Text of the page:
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Bunitu botnet crooks sell your unencrypted VPN traffic for £££
Unknowing proxies help zombie army lurch forward
Cyber-crooks behind the Bunitu botnet are selling access to infected proxy bots as a way to cash in from their network.
Users (some of whom may themselves be shady types, as explained below) who use certain VPN service providers to protect their privacy are blissfully unaware that back-end systems channel traffic through a criminal infrastructure of infected computers worldwide.
Not only that, but all traffic is also unencrypted – defeating the main point of using a VPN service.
The lack of encryption gives consumers a false sense of security while simultaneously leaving their traffic open to interception, or worse yet, man-in-the-middle and traffic redirection attacks.
The cheap and nasty VPN scam was uncovered by security research from anti-virus firm Malwarebytes and ad-fraud-fighting outfit Sentrant. The two firms originally began investigating the botnet in the belief that ad-click fraud was its main source of illicit income, before realising that dodgy VPN services seemed to be the main fraud in play.
In particular, a VPN service called VIP72 was heavily involved with the Bunitu botnet and its proxies. VIP72 appears to be a top choice for cyber-criminals, as referenced on many underground forums, and a particular favorite with Nigerian 419 scammers, among others.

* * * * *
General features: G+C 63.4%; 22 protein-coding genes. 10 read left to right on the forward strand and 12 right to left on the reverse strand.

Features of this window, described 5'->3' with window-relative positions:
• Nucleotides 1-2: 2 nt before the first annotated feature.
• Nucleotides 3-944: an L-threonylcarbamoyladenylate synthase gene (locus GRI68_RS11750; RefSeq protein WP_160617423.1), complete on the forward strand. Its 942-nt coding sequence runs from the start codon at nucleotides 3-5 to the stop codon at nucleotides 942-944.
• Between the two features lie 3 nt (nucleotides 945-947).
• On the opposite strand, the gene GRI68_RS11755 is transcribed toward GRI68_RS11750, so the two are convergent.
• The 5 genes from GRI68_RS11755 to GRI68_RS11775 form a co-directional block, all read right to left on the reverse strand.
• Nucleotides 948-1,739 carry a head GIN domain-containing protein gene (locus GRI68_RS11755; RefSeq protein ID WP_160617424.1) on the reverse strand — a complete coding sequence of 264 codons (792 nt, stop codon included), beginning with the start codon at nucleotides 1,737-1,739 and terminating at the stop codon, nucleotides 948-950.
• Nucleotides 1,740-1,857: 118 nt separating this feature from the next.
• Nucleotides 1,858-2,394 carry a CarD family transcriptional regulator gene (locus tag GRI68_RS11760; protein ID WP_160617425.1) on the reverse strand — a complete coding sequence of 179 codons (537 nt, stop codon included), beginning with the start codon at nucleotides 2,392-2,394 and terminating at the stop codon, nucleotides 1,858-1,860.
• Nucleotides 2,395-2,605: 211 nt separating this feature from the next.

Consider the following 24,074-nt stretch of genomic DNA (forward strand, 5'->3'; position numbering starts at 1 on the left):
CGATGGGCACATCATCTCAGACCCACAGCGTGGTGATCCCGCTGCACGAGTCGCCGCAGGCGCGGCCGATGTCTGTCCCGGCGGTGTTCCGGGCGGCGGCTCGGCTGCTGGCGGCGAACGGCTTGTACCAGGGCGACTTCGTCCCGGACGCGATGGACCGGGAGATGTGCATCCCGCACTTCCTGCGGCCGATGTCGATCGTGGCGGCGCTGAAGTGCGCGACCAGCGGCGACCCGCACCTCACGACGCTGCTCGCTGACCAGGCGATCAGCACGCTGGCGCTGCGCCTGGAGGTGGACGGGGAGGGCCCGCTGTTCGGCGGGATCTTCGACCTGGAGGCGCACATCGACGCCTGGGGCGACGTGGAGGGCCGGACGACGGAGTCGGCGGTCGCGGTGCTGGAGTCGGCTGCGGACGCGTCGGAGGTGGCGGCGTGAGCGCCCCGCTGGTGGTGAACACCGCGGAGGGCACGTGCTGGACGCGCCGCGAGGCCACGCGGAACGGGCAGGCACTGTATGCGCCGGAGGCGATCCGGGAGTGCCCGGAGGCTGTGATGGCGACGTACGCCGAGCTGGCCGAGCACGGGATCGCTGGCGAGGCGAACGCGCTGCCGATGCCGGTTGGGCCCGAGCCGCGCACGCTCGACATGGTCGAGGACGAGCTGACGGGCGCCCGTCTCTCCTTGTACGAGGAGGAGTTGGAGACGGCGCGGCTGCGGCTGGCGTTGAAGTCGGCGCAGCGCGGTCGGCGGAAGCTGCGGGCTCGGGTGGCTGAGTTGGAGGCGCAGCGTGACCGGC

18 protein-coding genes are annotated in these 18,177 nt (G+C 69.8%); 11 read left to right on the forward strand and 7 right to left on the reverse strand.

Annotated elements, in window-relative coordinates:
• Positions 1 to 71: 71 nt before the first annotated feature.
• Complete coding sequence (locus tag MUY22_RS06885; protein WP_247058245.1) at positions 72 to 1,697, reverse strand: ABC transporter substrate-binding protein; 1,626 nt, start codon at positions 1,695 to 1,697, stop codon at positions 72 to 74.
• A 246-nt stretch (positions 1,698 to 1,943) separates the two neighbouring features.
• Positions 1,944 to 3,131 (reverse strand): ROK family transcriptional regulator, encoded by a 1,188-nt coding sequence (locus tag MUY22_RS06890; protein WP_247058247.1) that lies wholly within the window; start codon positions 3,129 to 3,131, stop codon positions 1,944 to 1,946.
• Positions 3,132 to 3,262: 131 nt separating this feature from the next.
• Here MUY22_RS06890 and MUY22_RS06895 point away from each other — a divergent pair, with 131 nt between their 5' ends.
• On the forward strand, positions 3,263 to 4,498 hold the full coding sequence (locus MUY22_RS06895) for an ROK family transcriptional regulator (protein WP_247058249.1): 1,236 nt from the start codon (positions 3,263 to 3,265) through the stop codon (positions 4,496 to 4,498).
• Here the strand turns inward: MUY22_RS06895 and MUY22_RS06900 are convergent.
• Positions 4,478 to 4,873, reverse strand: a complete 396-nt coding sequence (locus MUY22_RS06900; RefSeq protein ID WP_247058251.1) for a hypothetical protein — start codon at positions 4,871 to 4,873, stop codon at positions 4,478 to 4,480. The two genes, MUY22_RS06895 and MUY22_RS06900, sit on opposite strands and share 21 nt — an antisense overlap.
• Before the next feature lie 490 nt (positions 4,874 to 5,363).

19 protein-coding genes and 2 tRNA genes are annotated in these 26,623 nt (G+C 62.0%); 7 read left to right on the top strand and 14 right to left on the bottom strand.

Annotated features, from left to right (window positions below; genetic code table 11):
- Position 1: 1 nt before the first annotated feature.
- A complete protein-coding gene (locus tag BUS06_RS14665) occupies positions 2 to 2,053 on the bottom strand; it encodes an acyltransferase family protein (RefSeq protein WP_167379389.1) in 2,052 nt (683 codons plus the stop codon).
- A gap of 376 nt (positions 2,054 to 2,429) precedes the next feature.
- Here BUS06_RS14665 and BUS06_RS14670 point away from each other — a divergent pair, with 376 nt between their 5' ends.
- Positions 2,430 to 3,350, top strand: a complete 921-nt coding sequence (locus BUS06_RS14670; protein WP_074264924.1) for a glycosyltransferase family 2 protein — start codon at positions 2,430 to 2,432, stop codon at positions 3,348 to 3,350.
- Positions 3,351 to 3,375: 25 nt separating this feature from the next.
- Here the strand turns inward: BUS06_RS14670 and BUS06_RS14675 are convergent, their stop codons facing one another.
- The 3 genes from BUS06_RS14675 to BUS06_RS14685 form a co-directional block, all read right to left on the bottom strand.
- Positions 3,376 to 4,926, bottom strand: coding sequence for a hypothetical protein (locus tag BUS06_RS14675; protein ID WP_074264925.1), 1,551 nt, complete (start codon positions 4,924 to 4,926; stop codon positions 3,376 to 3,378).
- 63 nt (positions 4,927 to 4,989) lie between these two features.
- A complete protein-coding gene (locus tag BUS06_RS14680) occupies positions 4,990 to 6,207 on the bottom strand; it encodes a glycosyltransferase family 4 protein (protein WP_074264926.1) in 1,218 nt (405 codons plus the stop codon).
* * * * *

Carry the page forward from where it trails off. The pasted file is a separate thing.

A Bunitu Trojan was distributed via the Neutrino exploit kit as part of various malvertising campaigns, Malwarebytes reported last month. Malwarebytes estimates that there are 100K Bunitu-infected machines, a figure that marks it out as a mid-range zombie network – the largest run into the low seven figures.
Malwarebytes researcher Jérôme Segura told El Reg how the botnet-based VPN worked, explaining that its architecture is different from that offered by legitimate services.
"Rather than being servers worldwide, the VPN exit nodes are personal computers that have been configured as proxies. In that sense, the architecture of the VPN is different from a typical one, but not to their customers who would be none the wiser."
The result is that compromised computers that form zombie drones in the Bunitu botnet are getting harnessed as free exit nodes for dubious VPN services.
"Bunitu shows us how versatile malware can be, especially when compromised systems are tied together towards the same goal," Malwarebytes concludes in a blog post on its ongoing investigation. "While we have analysed its main components, there is still much more that is unknown about this threat, and in particular, the extent of its reach or the list of VPN providers using it."
Malwarebytes and Sentrant are inviting other security researchers and law enforcement to get in touch to share intelligence on the Bunitu botnet. ®
Concerns were raised two months ago after it emerged that the Hola VPN, which claims to have more than 9.7 million users, was re-selling access to users' machines as exit nodes under the Luminati brand. Users of Hola route their traffic through each others' devices. In response to queries from The Register, Malwarebytes confirmed that there is no relationship between Hola and VPNs built on the back of the Bunitu botnet.